Each fall NOS holds an orchid plant sale. This is the society’s largest fund-raising event of the year. In the spring, members divide and repot their orchids at “potting parties” and donate plants to the society for the sale. Volunteers care for the orchids all summer.
Raffle tickets for orchid baskets and blooming plants are sold to customers in line to raise additional money. The sale hours are noon to 3pm, but many times the plants have sold before closing time. It’s a good idea to come before noon, the line starts early.
Many genera of orchids are available at the sale. Cattleyas, dendrobiums, phalaenopsis, vandas, oncidiums and others are available. Most are potted, a few are mounted and some are bare-root and need potting. All are healthy plants. It is best to get to the sale early for the best choices. Other plants may be offered as well.
Many plants for sale are not in bloom but members of the society are present to offer information about the care and growing habits of the plants. Culture sheets about each genus are available at the sale. These publications are from the American Orchid Society and explain what each genus needs as far as light, watering, fertilizing and general care.
“The Naples Orchid Society will hold it’s annual fundraising sale on Saturday, November 12, 2016 from 12:00 noon until 3:00. There will be more than 150 varieties of orchids for sale which have been donated from our guest speakers, orchid growers and our membership. Not all plants will be in bloom, but we can tell you what color of blossom to expect and have information about growing the plant! Come to the sale and select the right orchid for your home.
Here Is An Example Of Four Orchids Below Which Were Available At
The 2015 Naples Orchid Sale
Bl. (Brassolaelia) Yellow Bird
Yellow Bird is a “brighten your day” orchid. The flower petals start out kind of darkish orange or maroon but after a few days they turn yellow. The flowers are about 3 inches across and usually clustered 3-4 on a spike. This plant is a cross between Bl. Richard Mueller and Brassavola nodosa (the Lady of the Night Orchid). The pseudobulbs and leaves are narrow and the plants are less than a foot tall. Bl. Yellow was created by H&R Nurseries of Hawaii and registered by them in 1990. It has garnered 11 American Orchid Society awards. Yellow Bird will flower at least two times a year.
Lc. (Laeliocattleya) Nancie Thomas
Nancie Thomas is a beautiful, large, “corsage-type” orchid. The flowers are white with a purple lip, with 3-4 produced on each spike and are about five inches across. The plant blooms once a year in the late Fall to Winter. The plants are fairly large with the pseudobulbs and their single leaves reaching at least a foot or more in height. Lc. Nancie Thomas was created by Lines Orchids of Signal Mountain, Tennessee in 1969 by crossing Lc. Stephen Oliver Fouraker with Cattleya Bess Truman. Yes, one of the parents was named after that famous First Lady. Nancie Thomas has earned one award from the American Orchid Society, a Highly Commendable Certificate (HCC).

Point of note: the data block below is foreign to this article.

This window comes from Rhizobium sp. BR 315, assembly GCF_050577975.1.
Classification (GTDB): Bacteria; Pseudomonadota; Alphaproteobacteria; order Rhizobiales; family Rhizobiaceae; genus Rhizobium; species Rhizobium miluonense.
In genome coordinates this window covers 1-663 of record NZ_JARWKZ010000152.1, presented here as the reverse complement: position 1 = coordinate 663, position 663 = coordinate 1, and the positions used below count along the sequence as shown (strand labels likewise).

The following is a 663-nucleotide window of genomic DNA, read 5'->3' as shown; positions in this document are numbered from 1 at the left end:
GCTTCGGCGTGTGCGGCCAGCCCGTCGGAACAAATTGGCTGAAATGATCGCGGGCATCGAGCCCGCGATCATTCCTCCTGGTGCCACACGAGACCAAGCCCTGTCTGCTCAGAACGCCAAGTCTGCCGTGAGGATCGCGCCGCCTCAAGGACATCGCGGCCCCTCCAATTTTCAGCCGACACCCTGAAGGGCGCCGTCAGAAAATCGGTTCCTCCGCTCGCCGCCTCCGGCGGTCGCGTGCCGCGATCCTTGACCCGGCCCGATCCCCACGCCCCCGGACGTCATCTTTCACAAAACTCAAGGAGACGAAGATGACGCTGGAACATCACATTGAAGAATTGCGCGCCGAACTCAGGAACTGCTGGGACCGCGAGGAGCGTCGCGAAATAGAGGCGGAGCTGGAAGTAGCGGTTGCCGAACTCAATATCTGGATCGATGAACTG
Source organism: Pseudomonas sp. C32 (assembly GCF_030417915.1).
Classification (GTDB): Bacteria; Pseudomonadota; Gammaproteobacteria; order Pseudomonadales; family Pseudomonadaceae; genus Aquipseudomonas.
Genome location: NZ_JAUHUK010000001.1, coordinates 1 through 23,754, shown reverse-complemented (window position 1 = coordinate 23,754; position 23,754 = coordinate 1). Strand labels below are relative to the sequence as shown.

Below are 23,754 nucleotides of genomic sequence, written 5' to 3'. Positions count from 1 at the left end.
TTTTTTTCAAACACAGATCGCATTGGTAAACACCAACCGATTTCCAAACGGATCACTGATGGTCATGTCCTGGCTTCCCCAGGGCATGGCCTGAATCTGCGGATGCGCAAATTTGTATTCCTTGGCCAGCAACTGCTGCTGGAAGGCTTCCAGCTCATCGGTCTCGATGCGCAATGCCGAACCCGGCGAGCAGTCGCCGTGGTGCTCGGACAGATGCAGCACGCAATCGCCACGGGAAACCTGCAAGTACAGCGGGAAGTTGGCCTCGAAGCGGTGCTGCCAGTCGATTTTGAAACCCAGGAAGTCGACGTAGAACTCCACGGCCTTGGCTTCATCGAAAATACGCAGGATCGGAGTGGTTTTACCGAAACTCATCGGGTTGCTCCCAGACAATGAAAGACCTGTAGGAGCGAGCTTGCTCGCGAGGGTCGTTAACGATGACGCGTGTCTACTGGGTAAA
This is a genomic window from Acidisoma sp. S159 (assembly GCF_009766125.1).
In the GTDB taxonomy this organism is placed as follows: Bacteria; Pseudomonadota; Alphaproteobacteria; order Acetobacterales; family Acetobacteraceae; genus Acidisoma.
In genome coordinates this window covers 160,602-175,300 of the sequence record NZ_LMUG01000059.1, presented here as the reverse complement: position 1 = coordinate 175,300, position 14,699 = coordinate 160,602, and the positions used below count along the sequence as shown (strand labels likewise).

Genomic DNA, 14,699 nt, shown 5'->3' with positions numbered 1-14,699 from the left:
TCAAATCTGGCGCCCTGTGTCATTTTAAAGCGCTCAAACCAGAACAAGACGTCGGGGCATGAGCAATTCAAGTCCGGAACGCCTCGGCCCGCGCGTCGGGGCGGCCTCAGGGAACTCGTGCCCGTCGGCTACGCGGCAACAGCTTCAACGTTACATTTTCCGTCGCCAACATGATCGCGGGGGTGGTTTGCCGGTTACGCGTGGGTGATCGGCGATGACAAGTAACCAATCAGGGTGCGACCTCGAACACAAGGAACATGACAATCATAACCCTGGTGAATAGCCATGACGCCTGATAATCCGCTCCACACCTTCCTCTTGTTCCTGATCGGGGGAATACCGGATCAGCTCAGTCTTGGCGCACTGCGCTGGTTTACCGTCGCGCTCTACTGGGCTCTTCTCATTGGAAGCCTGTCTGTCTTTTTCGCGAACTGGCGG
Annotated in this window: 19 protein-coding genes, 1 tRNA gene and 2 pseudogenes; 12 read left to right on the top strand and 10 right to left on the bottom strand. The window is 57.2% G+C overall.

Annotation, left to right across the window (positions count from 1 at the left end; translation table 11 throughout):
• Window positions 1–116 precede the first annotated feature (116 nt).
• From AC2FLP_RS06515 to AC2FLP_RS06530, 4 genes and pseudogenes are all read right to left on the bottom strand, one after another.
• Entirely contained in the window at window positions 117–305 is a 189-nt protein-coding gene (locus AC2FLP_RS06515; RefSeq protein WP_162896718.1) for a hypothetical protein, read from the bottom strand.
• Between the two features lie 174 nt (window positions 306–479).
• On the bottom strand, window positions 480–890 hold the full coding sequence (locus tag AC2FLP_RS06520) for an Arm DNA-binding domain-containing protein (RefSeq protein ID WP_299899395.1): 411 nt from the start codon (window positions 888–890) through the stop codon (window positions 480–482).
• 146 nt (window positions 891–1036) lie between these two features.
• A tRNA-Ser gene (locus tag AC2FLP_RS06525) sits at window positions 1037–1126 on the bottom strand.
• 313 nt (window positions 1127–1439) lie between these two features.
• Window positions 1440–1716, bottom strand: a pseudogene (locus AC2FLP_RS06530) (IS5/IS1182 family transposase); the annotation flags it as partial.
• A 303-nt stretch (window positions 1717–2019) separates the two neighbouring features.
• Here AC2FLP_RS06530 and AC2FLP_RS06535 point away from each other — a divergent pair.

Blc. (Brassolaeliocattleya) Booth Lee
Blc. Booth Lee is a cross between Bc. Maikai and Lc. Jalapa. It is a “new kid on the block,” created by T. W. Moore of Endangered Jewels Nursery of Bakersfield, CA and registered in 2001. The flowers are about three inches across and several are produced on each stalk. The sepals and petals are very deep burgundy-purple, the outside and the front edge of the lip are pink; the inside is white with distinct pink spots. The plant normally blooms in December/January. So far it has gleaned no AOS awards although the plants bear the cultivar name, ‘Venice.” Apparently it was nominated for an American Orchid Society award at a recent Venice, Florida Orchid Show, but the owner did not follow through with the American Orchid Society to register it, so the cultivar name was nullified.
Cattleya Nigritian x Blc. (Brassolaeliocattleya) Bryce Canyon
This orchid with beautiful deep raspberry-lavender 5-inch flowers, with a couple of “yellow patches in the throat, is an unregistered cross. That means that the plant was never given a name and registered with the Royal Horticultural Society in England (the organization that keeps track of all orchid hybrids that are officially named). The Cattleya Nigritian parent is an old, old hybrid created by Sanders Nursery in England and registered by them in 1945. This plant received only one award from the American Orchid Society for the cultivar ‘King of Kings.’ The Blc. Bryce Canyon parent was created by Armacost and Royston Nursery of California and registered by them in 1973. This hybrid has received two awards from the American Orchid Society, a Highly Commendable Certificate and an Award of Merit, both for the same cultivar ‘Splendiferous.’ The flowers of both parents are very similar in appearance to that of the cross. Since the cross was never registered we don’t know who made the cross. However, that does not mean that it is not a delightful plant in its own right and one that anyone would want in their orchid collection!!